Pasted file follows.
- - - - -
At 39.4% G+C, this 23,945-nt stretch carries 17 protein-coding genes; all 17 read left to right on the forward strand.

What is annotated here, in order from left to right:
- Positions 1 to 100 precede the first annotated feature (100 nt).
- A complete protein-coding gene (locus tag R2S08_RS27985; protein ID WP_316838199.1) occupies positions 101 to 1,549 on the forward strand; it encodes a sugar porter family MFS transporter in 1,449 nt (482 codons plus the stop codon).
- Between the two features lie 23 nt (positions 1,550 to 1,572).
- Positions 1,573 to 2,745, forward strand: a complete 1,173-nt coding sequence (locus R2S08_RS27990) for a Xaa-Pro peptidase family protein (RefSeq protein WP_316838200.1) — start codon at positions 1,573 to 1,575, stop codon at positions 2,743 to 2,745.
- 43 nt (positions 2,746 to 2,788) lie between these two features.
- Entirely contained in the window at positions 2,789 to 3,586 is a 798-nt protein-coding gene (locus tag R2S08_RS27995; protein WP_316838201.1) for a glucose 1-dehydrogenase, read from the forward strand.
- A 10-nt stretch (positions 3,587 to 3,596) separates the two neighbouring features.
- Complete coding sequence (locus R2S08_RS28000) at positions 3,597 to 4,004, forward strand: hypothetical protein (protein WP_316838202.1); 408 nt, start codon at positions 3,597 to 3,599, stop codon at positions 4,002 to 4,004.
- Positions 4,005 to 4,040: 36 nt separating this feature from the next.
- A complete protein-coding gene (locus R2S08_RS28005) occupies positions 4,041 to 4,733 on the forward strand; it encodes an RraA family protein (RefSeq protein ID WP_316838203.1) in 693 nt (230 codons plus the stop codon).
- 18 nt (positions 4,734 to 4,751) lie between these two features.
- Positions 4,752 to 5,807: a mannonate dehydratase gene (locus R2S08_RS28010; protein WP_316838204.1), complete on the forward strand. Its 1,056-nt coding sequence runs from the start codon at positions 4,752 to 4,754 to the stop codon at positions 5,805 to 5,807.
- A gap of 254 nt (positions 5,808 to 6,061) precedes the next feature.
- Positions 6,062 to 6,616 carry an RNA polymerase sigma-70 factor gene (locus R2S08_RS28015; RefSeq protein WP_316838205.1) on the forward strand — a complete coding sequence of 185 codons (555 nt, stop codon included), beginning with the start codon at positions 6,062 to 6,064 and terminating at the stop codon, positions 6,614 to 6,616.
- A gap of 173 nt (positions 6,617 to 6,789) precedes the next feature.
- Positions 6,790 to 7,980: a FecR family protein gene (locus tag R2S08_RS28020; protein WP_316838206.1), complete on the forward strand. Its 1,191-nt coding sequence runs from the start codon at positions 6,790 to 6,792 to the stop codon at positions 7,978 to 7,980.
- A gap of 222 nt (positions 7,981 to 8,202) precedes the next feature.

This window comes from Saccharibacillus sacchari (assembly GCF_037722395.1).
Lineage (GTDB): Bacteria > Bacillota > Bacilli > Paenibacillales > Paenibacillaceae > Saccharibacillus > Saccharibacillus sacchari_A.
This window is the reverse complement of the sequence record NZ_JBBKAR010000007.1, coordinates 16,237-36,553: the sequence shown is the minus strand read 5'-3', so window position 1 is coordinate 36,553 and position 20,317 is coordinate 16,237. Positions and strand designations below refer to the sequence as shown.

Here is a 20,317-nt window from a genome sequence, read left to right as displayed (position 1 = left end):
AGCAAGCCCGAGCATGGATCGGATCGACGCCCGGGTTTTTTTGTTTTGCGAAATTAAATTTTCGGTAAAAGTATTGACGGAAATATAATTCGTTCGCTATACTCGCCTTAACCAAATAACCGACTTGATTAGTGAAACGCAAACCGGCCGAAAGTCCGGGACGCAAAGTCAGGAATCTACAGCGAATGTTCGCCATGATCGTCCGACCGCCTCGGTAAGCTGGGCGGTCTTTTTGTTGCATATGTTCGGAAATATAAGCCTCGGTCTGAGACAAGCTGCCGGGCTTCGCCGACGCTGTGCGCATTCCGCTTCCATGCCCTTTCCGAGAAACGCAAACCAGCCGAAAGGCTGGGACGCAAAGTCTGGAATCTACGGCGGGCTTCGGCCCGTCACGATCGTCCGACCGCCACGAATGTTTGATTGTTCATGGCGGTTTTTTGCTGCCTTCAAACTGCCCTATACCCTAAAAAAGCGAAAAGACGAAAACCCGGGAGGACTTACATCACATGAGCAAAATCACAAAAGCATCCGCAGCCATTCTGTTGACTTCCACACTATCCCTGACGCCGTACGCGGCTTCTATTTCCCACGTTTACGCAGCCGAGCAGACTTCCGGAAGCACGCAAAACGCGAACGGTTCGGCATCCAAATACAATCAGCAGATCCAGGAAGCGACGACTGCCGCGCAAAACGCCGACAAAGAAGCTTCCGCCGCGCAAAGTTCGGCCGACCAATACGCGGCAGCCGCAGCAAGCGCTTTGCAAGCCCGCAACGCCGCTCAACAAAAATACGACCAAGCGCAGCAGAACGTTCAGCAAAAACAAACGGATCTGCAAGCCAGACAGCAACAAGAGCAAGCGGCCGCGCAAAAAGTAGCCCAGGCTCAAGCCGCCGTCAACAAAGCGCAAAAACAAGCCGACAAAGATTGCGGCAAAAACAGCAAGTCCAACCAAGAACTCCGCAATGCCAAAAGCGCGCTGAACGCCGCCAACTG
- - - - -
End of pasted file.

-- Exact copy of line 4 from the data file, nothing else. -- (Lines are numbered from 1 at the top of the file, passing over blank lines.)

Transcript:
- A complete protein-coding gene (locus tag R2S08_RS27985; protein ID WP_316838199.1) occupies positions 101 to 1,549 on the forward strand; it encodes a sugar porter family MFS transporter in 1,449 nt (482 codons plus the stop codon).